Meanwhile, the above-noted Pipestone Energy Corp. (PIPE) lost one cent to 56 cents on 102,900 shares, despite gaining shareholder approval for its planned $70-million financing with institutional investors. The financing will consist of preferred shares that will be convertible into common shares at 85 cents, a price not seen by the stock since early March. The big-name participants are Riverstone Holdings and GMT Capital. When Pipestone announced the financing on Aug. 5, it claimed that the proceeds would allow it to (among other things) hike its 2020 budget to $110-million from $60-million, in turn supporting full-year production of 16,000 to 17,000 barrels a day. The company simultaneously released a preliminary three-year outlook that forecast production of as much as 38,000 barrels a day in 2022. Unfortunately, the 2020 guidance had to be withdrawn later in August as a result of the Keyera Wapiti plant outage, and the fate of the three-year outlook was left unknown. Now that Paramount has announced an end to the outage next week, Pipestone's investors will be looking for a near-term guidance update.
Further afield, the Lundin promotion Africa Energy Ltd. (AFE) lost 1.5 cents to 46.5 cents on 13,900 shares. The drop came in spite of a complimentary mention from Canaccord Genuity analyst Charlie Sharp, who is eagerly awaiting the results of an exploration well that Africa Energy is drilling at its "jewel asset" off the coast of South Africa. The asset is block 11B/12B and the well is targeting a prospect known as Luiperd. Africa Energy owns a 4.9-per-cent interest in block 11B/12B (though it is in the process of doubling this interest to 10 per cent), with co-owners including France's Total, Qatar Petroleum and Canadian Natural Resources Ltd. (CNQ: $23.56). The joint venturers made a sizable gas and condensate discovery on the block last year at a prospect called Brulpadda (which translates to "bullfrog"). Luiperd ("leopard") is in the same fairway as Brulpadda and is thought to be even larger. The well that will help test this theory, Luiperd-1X, was spudded three weeks ago.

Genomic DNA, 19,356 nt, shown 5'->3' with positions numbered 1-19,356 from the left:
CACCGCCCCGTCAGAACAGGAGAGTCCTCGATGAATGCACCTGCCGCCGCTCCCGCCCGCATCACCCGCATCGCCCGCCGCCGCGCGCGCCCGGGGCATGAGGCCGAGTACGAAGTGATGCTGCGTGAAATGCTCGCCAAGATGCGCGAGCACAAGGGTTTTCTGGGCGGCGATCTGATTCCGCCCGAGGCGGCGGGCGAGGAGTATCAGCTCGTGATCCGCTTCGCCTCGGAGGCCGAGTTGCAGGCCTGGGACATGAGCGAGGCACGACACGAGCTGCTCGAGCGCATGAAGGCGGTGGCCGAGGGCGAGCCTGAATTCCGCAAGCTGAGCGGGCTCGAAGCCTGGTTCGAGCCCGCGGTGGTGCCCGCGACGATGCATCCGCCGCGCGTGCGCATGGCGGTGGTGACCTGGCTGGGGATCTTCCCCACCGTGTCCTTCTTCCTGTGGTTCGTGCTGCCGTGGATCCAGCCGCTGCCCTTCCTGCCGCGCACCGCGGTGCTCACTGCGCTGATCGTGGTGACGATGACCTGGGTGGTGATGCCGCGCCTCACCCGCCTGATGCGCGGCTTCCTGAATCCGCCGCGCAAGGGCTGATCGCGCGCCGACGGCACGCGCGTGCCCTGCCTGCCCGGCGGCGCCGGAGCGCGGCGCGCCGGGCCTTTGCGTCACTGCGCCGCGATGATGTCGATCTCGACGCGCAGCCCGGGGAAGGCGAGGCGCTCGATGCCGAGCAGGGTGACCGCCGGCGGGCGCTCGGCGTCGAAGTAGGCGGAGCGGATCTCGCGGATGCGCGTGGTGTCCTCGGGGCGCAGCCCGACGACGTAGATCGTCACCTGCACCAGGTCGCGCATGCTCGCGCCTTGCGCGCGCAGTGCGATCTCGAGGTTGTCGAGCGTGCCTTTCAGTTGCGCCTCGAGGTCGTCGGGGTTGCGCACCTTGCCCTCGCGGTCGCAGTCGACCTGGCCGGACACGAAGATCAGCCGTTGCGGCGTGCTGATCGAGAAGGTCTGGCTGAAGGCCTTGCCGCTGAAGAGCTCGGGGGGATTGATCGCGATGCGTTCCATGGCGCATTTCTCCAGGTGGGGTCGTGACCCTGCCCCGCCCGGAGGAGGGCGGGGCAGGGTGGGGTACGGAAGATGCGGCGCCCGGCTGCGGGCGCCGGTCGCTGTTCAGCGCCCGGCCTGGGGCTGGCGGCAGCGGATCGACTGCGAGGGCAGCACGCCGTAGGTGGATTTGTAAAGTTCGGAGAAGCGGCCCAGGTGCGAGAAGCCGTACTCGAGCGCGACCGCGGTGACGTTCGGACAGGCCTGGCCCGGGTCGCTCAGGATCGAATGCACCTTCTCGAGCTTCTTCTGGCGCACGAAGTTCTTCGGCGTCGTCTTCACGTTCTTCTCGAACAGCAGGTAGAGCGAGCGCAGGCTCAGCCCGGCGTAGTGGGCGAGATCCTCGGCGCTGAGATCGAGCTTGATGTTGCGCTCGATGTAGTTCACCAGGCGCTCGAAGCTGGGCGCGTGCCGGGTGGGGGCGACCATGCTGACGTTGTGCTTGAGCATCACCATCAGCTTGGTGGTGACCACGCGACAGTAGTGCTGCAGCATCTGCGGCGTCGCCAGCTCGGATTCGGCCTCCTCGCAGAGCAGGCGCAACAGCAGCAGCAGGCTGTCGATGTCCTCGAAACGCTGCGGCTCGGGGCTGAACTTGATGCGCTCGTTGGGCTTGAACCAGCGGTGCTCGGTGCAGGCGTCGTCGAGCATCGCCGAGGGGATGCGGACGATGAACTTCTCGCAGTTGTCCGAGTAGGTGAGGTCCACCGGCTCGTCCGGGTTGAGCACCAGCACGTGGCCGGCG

Mr. Sharp wrote this morning that the joint venturers will need at least 60 days to finish drilling the well, given the deepwater conditions and the potential for harsh winter weather. Such challenges have done nothing to dampen Mr. Sharp's enthusiasm. He noted that Luiperd, in addition to being larger than Brulpadda, is also more likely to be oily. (Of course, the joint venturers had thought Brulpadda would be oily, up until the well flowed gas and condensate instead.) Whatever the hydrocarbon, a successful result would "derisk a number of other prospects and substantially raise the potential for commercial development," said Mr. Sharp. He hiked his price target on Africa Energy's stock to 47 cents from 31 cents.
Of course, given that the stock closed today at 46.5 cents, this is not as ringing an endorsement as it could have been. Africa Energy last traded at 31 cents in mid-July. It has since enjoyed a 50-per-cent rise, as investors wait to see how high a leopard can leap.